35. I’m with this. I’ve also been blessed that my boyfriends kids usually don’t fight tooth and nail when it comes time to get rid of things. They got the relentless consumer gene, but not the hoarding gene. I give them some agency, but I usually ask about what they think of where we’ll put their important things. Or keep it vague- is it okay to move some of your stuffed animals out so I can make more room for Pokémon? And I’m not above bribery. Not every time, but the occasional heads up “OP is doing a big clean out this weekend. I’m going to clear out more play space. Are you okay with getting me a bin of toys so we have more space for Christmas stuff AND an extra surprise?!” I get them something age appropriate that takes up less space. Last time I got rid of 6 Rubbermaid totes and bought them each a folding chair and new night lights.

  36. Exactly. It shouldn't be a surprise that kids want to keep everything they have and get more. That's their perspective on life. As the adult, you'll have to take note of what they actually use on a daily basis and quietly weed out. Later you can show them that they have been without certain items and have been fine without them. They will of course say that no they missed them terribly but just didn't mention it.

  37. Any time they ask for something new, tell them they have to give something else up as well. Every new thing that comes in, something old goes out. This way you don’t add to the pile. Same goes for birthdays and Christmas. If they want new things they have to give up old ones. If they won’t give up toys, all they get for gifts are socks and underwear.

  38. Have them pick out a few toys on their own accord, and have them go with you to donate to a women and children's shelter. Most of the time the families there are in recovery from domestic violence situations, so they had to escape quickly. Kids don't typically have may items there for themselves. It'd be a powerful lesson to teach them while also decluttering.

  39. Bring each child a donation box. It is up to them to fill the box. They can donate a lot of small things or only a couple large things. That volume of stuff must go.

  40. Bring your kids attention to real kids in poorer areas who cannot afford toys. Show them pictures. Find a family to donate to and get your kids accustomed to the faces of the kids they will donate too. Ask them to share, rather than throw away their beloved things.

  41. We have an understanding that before his birthday in June and again at Christmas time we go through everything to make room for new things. We usually throw away broken things when they break, but at this time if we find anything else broken beyond use we chuck it. We talk a lot about giving toys to other kids who may not have enough money to buy them, and I always donate his old stuff that isn't trashed. It correlates all of the ideas for him, and helps him to cultivate concern for others who are less fortunate.

  42. I don’t know how I didn’t see this comment until now, but I appreciate everything you said. Thank you for such great input. I’m definitely going to try to do this with my kiddos.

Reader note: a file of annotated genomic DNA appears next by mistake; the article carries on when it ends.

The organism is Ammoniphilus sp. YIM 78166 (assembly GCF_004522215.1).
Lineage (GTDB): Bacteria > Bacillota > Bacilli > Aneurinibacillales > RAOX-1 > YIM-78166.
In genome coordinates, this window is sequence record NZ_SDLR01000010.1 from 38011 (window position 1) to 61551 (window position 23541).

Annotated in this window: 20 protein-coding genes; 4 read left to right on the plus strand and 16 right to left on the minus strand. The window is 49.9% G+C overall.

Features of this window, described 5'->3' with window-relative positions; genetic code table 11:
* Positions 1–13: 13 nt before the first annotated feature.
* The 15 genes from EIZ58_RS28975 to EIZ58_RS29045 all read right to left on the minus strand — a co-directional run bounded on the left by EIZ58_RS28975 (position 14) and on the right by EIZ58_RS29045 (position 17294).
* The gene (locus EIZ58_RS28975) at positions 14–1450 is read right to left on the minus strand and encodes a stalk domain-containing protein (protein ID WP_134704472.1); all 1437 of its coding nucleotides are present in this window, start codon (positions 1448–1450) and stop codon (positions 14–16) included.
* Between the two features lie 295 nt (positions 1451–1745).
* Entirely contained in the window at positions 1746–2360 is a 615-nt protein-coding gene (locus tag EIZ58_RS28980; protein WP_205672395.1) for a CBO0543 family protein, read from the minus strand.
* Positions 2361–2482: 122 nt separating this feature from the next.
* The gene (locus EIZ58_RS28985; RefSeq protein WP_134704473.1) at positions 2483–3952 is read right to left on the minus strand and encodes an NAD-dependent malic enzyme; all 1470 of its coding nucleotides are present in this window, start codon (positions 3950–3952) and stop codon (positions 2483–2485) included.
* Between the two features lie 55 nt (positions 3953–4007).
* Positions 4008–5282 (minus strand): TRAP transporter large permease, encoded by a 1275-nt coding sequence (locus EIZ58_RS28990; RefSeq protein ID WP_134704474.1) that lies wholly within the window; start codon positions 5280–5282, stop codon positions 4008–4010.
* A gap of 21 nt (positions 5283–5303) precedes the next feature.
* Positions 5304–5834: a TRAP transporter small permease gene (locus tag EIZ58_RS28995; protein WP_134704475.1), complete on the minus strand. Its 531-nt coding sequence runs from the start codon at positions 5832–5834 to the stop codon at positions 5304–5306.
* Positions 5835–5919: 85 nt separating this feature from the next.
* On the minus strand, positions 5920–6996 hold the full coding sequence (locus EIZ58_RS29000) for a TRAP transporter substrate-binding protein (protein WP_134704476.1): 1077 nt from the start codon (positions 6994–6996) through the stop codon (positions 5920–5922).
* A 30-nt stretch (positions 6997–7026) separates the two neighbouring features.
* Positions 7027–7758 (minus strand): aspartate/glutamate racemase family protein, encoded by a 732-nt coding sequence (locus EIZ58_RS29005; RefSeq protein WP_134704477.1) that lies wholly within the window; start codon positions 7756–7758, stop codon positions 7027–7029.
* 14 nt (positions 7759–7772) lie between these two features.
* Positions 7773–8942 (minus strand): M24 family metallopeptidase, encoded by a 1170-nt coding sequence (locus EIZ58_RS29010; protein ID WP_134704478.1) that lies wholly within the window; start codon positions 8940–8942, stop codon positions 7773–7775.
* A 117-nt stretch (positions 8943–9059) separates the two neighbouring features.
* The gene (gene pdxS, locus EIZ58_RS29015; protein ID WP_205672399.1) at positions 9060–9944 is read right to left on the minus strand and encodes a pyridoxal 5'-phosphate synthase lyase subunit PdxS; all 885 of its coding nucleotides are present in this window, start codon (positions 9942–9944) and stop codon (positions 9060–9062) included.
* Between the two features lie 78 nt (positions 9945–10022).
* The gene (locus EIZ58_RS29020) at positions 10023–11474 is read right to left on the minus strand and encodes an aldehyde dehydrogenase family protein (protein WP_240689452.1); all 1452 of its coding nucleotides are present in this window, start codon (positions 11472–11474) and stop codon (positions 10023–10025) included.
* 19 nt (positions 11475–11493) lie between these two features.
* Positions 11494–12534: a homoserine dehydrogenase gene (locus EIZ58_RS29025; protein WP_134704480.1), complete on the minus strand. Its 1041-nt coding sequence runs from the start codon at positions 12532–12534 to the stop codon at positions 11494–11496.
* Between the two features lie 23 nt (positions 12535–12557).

43. I have removed things that they weren’t aware of, but I kept them someplace else. My children have 99% of the time never asked me about it and they aren’t hoarders any more than any other kids. Now we just have a rule that they can’t bring things in without knowing where it will go and that may mean trading out toys.

  44. That’s a great idea. We typically don’t buy a lot of toys but somehow end up with so much because people love to pass things down to them. Lately I’ve just said how I appreciate the thought, but we have enough.

  45. Not even kidding. I take a bunch of stuff that I KNOW they haven’t played with in a lot time. And I put it in a pile or clear tote box in very “in your face” space. After a week, whatever is still in the box/pile is gone.

  46. I also don’t lie. If something they’ve asked for is gone I said “We gave it to another kid.” And then also tell them when they get stuff from “other kids.” Helps them understand the whole thing. Plus they’re not becoming attached to shit that isn’t meaningful. Keep the sentimental, purge the rest.

  47. We have a policy currently called “Free Sale” by my 6 year old. When she starts whining for a new toy, I put out a cardboard box and a piece of paper. For every old toy she puts in the box to “donate” she gets a stamp on the paper. 100 stamps equals a $10 gift. Most of the things that make it in the box are unusable- broken party favors and baby games but occasionally there’s things of substance. I pull aside anything salvageable for a local parent swap and the box goes to the front yard with a FREE sign for any kids walking by. Anything not picked up in a day or two gets tossed/recycled. End result: less clutter, kid feels accomplished and she learned to share. Nothing is forced, but the motivation for the new toy usually makes it easy to say goodbye to older ones.

  48. I was ruthless with the toys. Dad takes them to the park, I shove garbage bags full of happy meal crap and the dumb crap they got from parties.

  49. So. You don't give them options, but let it be their choice. Yes. We Are getting rid of toys. You get to chose which ones go and stay and you get to choose where they go. (List of top 3 charities). If they are really that emotional about it, they still have to choose which is most important. Example. Child has to put the toy in one of the 4 totes. Non negotiable. 1 tote for charity toys. 2 tote for current toys. 1 tote for toy rotation. Every month rotate the toys or week. Whatever works for you. Just be firm and patient and help them work through those emotions. If the kids old enough to write. For the toys they let go, they can journal about the toy. Expressing those emotions in a healthy manner, dealing with them and moving on. You are probably going to have to sit there and discuss every toy. And avoid overwhelming Take 15 minutes a day. Or 30 minutes on Saturday morning. Am I making any sense?

  50. Incinerate all the toys in front of them, collect their ensuing tears in an oversized novelty coffee mug and splash it like holy water at the fiery pyre while cryptically reciting some Buddhist scriptures about non-attachment. See if a family member can wear a silly hat and dance around insanely while all this is going on.